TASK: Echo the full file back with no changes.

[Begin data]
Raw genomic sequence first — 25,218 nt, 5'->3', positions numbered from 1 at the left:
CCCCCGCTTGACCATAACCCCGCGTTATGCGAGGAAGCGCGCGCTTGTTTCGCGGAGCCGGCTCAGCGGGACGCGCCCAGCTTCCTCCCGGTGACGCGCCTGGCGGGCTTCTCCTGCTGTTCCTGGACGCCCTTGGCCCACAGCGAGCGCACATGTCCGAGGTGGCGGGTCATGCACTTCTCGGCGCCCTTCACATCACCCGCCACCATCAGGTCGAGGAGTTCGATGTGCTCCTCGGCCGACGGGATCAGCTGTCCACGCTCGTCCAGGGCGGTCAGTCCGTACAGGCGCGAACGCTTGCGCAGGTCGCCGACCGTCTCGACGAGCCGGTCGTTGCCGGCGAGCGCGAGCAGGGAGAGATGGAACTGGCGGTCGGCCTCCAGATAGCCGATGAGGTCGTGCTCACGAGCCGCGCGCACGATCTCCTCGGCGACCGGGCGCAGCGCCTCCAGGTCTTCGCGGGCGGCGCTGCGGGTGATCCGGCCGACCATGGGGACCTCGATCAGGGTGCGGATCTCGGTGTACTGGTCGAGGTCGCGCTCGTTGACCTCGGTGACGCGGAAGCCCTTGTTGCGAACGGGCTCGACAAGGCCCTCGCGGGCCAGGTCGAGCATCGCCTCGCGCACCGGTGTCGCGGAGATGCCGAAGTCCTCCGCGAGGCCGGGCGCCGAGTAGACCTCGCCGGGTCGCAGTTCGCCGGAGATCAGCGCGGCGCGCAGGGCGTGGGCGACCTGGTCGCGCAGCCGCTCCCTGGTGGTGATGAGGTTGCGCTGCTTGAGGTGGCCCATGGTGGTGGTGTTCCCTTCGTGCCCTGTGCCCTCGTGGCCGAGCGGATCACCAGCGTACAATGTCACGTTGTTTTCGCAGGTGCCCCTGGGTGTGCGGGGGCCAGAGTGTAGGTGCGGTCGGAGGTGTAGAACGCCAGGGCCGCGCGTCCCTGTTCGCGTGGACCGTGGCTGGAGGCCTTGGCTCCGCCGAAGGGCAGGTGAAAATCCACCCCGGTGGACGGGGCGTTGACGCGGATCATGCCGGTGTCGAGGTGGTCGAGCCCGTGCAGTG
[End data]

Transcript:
Raw genomic sequence first — 25,218 nt, 5'->3', positions numbered from 1 at the left:
CCCCCGCTTGACCATAACCCCGCGTTATGCGAGGAAGCGCGCGCTTGTTTCGCGGAGCCGGCTCAGCGGGACGCGCCCAGCTTCCTCCCGGTGACGCGCCTGGCGGGCTTCTCCTGCTGTTCCTGGACGCCCTTGGCCCACAGCGAGCGCACATGTCCGAGGTGGCGGGTCATGCACTTCTCGGCGCCCTTCACATCACCCGCCACCATCAGGTCGAGGAGTTCGATGTGCTCCTCGGCCGACGGGATCAGCTGTCCACGCTCGTCCAGGGCGGTCAGTCCGTACAGGCGCGAACGCTTGCGCAGGTCGCCGACCGTCTCGACGAGCCGGTCGTTGCCGGCGAGCGCGAGCAGGGAGAGATGGAACTGGCGGTCGGCCTCCAGATAGCCGATGAGGTCGTGCTCACGAGCCGCGCGCACGATCTCCTCGGCGACCGGGCGCAGCGCCTCCAGGTCTTCGCGGGCGGCGCTGCGGGTGATCCGGCCGACCATGGGGACCTCGATCAGGGTGCGGATCTCGGTGTACTGGTCGAGGTCGCGCTCGTTGACCTCGGTGACGCGGAAGCCCTTGTTGCGAACGGGCTCGACAAGGCCCTCGCGGGCCAGGTCGAGCATCGCCTCGCGCACCGGTGTCGCGGAGATGCCGAAGTCCTCCGCGAGGCCGGGCGCCGAGTAGACCTCGCCGGGTCGCAGTTCGCCGGAGATCAGCGCGGCGCGCAGGGCGTGGGCGACCTGGTCGCGCAGCCGCTCCCTGGTGGTGATGAGGTTGCGCTGCTTGAGGTGGCCCATGGTGGTGGTGTTCCCTTCGTGCCCTGTGCCCTCGTGGCCGAGCGGATCACCAGCGTACAATGTCACGTTGTTTTCGCAGGTGCCCCTGGGTGTGCGGGGGCCAGAGTGTAGGTGCGGTCGGAGGTGTAGAACGCCAGGGCCGCGCGTCCCTGTTCGCGTGGACCGTGGCTGGAGGCCTTGGCTCCGCCGAAGGGCAGGTGAAAATCCACCCCGGTGGACGGGGCGTTGACGCGGATCATGCCGGTGTCGAGGTGGTCGAGCCCGTGCAGTG